Have you noticed that your fastball isn’t quite so fast anymore? Do you have to run in from left field a little more in order to make a play at second base? Is your shoulder or elbow sore and painful after practices and games?
If so, you’re not alone. Baseball and softball are two of the most common sports for overuse injuries in high school and college athletics. And how many times have you heard of a major league pitcher needing Tommy John surgery? It happens often. Here’s what you need to know about overuse injuries in baseball and softball.
The shoulder and the elbow take a lot of punishment in anyone who throws frequently, especially baseball and softball players. Elbow injuries can include:
- Flexor tendinitis–also known as medial epicondylitis or golfers elbow, this is an inflammation of the tendons that connect forearm muscles to the humerus (upper arm bone), and is felt on the inside of the elbow (the side closest to the body)
- Olecranon stress fracture–this is a hairline fracture of the olecranon, a bony protrusion on the ulna (one of the forearm bones)
- Ulnar collateral ligament (UCL) sprain–the most commonly injured ligament in throwers, the UCL connects the humerus and the ulna
- Ulnar neuritis–irritation of the ulnar nerve, which runs along the inside of the elbow
- Valgus extension overload–bone spurs on the olecranon
Common shoulder injuries in baseball and softball players include:
- Biceps tendinitis and tendon tears–inflammation, injury or tears to the tendons that connects the biceps muscle to the upper part of the humerus
- Rotator cuff injuries–injuries to any of the four muscles or tendons that make up the rotator cuff, the structure that keeps the humerus secured to the collarbone and allows for the raising of the arm
- SLAP tears–SLAP–superior labrum anterior to posterior–tears are injuries to the shock-absorbing pad of cartilage that sits in the shoulder socket (glenoid) called the labrum
- Shoulder impingement–this is when one of the rotator cuff tendons gets caught between the humerus and the glenoid, causing irritation and inflammation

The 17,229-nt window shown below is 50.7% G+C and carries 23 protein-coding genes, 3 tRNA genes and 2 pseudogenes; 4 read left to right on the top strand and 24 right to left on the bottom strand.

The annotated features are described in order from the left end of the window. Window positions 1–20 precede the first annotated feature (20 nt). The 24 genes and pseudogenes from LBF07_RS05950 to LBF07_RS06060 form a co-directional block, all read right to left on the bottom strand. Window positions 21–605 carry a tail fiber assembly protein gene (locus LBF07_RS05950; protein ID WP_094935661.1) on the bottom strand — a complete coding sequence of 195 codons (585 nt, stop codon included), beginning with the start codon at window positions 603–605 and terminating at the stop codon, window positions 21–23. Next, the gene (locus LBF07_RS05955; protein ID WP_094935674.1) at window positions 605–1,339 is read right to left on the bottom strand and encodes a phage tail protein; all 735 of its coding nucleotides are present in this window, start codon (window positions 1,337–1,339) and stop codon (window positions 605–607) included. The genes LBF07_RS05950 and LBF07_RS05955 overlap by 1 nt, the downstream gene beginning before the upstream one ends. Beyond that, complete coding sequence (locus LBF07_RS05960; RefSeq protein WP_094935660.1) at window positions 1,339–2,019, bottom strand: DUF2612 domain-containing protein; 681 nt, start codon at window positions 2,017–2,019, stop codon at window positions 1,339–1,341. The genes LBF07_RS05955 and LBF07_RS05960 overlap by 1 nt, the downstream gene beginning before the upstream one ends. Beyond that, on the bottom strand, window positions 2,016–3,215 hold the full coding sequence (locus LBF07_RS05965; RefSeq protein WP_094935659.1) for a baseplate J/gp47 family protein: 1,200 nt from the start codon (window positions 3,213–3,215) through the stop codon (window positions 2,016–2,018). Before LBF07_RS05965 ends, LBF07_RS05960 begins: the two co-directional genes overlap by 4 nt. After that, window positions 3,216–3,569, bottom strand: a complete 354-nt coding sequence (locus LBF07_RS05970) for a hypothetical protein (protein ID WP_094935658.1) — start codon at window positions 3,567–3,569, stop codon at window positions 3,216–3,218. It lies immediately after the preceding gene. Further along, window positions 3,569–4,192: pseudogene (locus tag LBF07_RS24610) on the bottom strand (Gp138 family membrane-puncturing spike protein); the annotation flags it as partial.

Causes of Baseball Overuse Injuries
Throwing, especially overhand throwing, exerts pressure on the shoulder and the elbow. Pitchers get the worst of it because they throw more than anyone else on the field, but any position player is at risk for shoulder and elbow issues.
Cocking the arm back to set up a throw pulls the humerus forward and stresses the shoulder ligaments. At the end of the throw, the muscles, tendons and ligaments at the back of the shoulder have to work hard to slow the arm down. And, the entire motion stresses the inside of the elbow.
Treatment will vary depending on the nature of the injury and its severity. Conservative measures of treatment can include:
Some of the more common surgical treatments of overuse injuries for throwing athletes include:
Injury Prevention Tips
Proper preparation both on and off the field, as well as throwing with good, efficient technique, can greatly reduce the risk of shoulder and elbow injury while playing baseball or softball. Follow these tips for a safe and successful season:
- Always warm up before and cool down after every practice session or game
- Drink enough water to keep cool and keep the joints lubricated
- Engage in a smart, supervised strength and conditioning routine that takes into account off, pre- and in-season demands placed on the body
- Limit the number of pitches per day or week based on age
- Never work through pain
Get Help for Overuse Injuries
If your arm is feeling the burn this season, request an appointment with one of our specialists today. Our orthopedic specialists have been part of the treatment teams for high school, college and professional teams across the state and around the country. And, Summit Medical Group offers the comprehensive Sports Center of Excellence program for both injury treatment and prevention.